Households Can Save on Energy Costs with DIY Balcony Photovoltaics, Though Some Limitations Apply

Households residing in apartments or houses can now take advantage of cost-saving opportunities by installing photovoltaic systems on their balconies. With equipment readily available for purchase at affordable prices, several thousand crowns can be saved annually using this method.

The return on investment for these installations is influenced by their orientation and the tilt of the panels. Experts from Maycon suggest that a 400-watt system with a south-facing orientation in Brno can generate up to 500 kilowatt-hours of electricity annually, leading to savings of over CZK 3,400 per year at the current electricity rate.

Maycon offers a 400-watt system for CZK 13,000, which means the investment pays for itself in approximately four years. Despite the potential benefits, adoption of balcony photovoltaics remains relatively low in the Czech Republic. Maycon and Datart, the major retailers offering such systems, report only modest sales figures.

One of the key limitations of these DIY installations is the absence of overflow allowance. Households must ensure consistent electricity consumption during production to optimize the system’s benefits. However, this can be achieved by using common household devices such as refrigerators, Wi-Fi routers, and devices in standby mode, which maintain a steady power consumption of 100 to 300 watts in an average household.

To prevent unauthorized supply to the distribution system, companies like Maycon implement a relay that automatically disconnects the photovoltaics when there is no electricity consumption. This ensures that overflow situations are effectively prevented.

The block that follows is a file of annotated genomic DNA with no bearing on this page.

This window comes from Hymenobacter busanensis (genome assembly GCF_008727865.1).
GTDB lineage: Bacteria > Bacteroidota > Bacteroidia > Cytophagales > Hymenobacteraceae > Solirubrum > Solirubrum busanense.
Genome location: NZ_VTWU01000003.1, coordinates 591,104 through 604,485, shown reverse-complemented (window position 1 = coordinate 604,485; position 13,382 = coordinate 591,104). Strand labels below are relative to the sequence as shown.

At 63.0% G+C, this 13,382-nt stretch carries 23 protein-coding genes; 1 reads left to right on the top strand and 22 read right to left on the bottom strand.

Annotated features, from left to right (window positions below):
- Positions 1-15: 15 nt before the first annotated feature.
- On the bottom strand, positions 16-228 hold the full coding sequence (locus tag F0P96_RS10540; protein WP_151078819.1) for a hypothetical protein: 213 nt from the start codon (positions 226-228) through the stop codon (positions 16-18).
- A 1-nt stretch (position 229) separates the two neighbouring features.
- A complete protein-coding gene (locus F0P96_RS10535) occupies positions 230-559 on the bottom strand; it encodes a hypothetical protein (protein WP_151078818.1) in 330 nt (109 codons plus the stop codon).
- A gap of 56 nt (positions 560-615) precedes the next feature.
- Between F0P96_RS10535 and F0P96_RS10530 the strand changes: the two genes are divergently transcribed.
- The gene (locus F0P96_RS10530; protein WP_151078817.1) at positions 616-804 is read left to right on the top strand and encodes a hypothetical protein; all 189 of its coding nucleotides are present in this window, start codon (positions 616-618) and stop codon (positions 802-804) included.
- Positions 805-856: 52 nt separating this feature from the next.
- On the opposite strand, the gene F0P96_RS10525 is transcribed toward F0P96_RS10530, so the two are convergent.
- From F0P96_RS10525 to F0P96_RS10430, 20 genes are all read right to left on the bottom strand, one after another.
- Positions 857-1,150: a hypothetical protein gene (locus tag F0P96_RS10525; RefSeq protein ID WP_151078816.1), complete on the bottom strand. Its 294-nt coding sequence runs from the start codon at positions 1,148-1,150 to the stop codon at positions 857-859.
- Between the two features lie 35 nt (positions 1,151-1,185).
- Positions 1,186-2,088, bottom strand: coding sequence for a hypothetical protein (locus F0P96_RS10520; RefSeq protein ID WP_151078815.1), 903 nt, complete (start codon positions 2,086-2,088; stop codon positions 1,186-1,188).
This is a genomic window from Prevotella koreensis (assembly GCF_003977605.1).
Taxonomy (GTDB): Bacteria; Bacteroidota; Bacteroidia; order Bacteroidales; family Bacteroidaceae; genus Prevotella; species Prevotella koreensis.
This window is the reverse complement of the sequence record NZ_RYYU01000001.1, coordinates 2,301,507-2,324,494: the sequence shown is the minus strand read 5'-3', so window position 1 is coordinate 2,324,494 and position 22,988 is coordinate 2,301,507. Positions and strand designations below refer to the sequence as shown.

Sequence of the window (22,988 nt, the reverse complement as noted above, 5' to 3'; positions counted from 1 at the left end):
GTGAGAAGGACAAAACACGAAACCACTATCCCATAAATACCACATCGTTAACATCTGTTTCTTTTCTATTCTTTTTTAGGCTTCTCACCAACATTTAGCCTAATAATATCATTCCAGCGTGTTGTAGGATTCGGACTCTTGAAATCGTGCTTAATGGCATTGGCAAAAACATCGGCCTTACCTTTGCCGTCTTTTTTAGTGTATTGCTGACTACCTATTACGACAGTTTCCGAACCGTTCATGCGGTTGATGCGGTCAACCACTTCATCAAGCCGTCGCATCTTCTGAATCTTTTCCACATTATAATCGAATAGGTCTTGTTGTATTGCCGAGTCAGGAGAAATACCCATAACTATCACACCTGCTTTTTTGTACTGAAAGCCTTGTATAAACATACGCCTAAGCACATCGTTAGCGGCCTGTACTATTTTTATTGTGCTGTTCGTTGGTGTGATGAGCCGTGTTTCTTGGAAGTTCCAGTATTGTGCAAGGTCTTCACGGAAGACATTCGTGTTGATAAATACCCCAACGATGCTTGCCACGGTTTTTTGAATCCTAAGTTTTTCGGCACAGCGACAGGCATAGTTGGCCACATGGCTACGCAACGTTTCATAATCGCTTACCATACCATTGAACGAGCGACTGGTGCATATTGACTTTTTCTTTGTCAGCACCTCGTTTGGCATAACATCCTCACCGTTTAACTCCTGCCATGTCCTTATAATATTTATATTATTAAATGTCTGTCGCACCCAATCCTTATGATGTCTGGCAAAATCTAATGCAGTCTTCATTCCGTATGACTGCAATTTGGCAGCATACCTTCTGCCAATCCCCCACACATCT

For apartment dwellers, the installation process involves obtaining consent from the cooperative or the SVJ and notifying the electricity distributor. In case the combined performance of individual panels exceeds the set limit, a new contract or an addendum with the distributor is necessary. The distributor may also replace the electrometer free of charge if required.

It is important to note that small power plants like these do not qualify for state subsidies, unlike rooftop photovoltaic installations. However, households can invest in a relay for CZK 1,490, which is mandatory if their household consumption does not exceed the installed photovoltaic power.

Installation of the system directly to a socket cable is permissible, but if connected otherwise, an electrician’s assistance becomes necessary. Furthermore, to avoid potential complications, homeowners must duly inform the distributor about their power plant setup.

Operating a power plant without notifying the distributor and sending overflows to the network with an old electrometer could result in incorrect billing. In such cases, the electrometer may record the overflow as consumption, leading to unexpected costs for the homeowner.

In conclusion, balcony photovoltaics present an attractive opportunity for households to save on energy costs. While the setup requires careful consideration of consumption and distributor communication, proper planning and adherence to regulations can lead to substantial long-term savings.

Article by Prague Forum

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